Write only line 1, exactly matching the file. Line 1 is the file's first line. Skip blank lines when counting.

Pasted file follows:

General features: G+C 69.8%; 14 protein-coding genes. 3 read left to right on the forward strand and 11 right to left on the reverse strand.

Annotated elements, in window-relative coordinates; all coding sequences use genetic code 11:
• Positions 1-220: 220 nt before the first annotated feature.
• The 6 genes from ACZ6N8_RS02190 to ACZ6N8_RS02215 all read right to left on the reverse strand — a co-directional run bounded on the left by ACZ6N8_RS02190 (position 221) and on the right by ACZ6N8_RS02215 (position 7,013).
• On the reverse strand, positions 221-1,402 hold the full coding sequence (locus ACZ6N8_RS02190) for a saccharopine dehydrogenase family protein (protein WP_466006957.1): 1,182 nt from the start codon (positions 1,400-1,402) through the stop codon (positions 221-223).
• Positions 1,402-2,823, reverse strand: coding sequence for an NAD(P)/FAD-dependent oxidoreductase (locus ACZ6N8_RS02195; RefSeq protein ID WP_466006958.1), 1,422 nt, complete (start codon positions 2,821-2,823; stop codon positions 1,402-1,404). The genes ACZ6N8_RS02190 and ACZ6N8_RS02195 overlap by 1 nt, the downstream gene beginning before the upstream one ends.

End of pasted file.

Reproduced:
General features: G+C 69.8%; 14 protein-coding genes. 3 read left to right on the forward strand and 11 right to left on the reverse strand.